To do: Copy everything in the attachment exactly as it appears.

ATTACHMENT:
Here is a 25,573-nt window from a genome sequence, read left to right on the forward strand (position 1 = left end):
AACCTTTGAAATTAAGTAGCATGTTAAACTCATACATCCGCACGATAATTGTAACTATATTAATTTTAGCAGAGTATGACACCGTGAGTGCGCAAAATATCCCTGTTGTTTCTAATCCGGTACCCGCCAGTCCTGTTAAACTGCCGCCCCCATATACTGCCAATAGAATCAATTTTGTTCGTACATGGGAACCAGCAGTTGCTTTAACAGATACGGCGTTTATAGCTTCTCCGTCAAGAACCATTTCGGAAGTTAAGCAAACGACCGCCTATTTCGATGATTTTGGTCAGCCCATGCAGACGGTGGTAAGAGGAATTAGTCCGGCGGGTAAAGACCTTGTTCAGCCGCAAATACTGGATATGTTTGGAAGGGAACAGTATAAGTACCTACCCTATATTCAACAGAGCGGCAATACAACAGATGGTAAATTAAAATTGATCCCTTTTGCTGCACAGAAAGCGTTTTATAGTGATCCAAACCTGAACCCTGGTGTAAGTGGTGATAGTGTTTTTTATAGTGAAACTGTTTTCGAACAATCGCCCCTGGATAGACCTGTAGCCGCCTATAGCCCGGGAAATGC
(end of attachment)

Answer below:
Here is a 25,573-nt window from a genome sequence, read left to right on the forward strand (position 1 = left end):
AACCTTTGAAATTAAGTAGCATGTTAAACTCATACATCCGCACGATAATTGTAACTATATTAATTTTAGCAGAGTATGACACCGTGAGTGCGCAAAATATCCCTGTTGTTTCTAATCCGGTACCCGCCAGTCCTGTTAAACTGCCGCCCCCATATACTGCCAATAGAATCAATTTTGTTCGTACATGGGAACCAGCAGTTGCTTTAACAGATACGGCGTTTATAGCTTCTCCGTCAAGAACCATTTCGGAAGTTAAGCAAACGACCGCCTATTTCGATGATTTTGGTCAGCCCATGCAGACGGTGGTAAGAGGAATTAGTCCGGCGGGTAAAGACCTTGTTCAGCCGCAAATACTGGATATGTTTGGAAGGGAACAGTATAAGTACCTACCCTATATTCAACAGAGCGGCAATACAACAGATGGTAAATTAAAATTGATCCCTTTTGCTGCACAGAAAGCGTTTTATAGTGATCCAAACCTGAACCCTGGTGTAAGTGGTGATAGTGTTTTTTATAGTGAAACTGTTTTCGAACAATCGCCCCTGGATAGACCTGTAGCCGCCTATAGCCCGGGAAATGC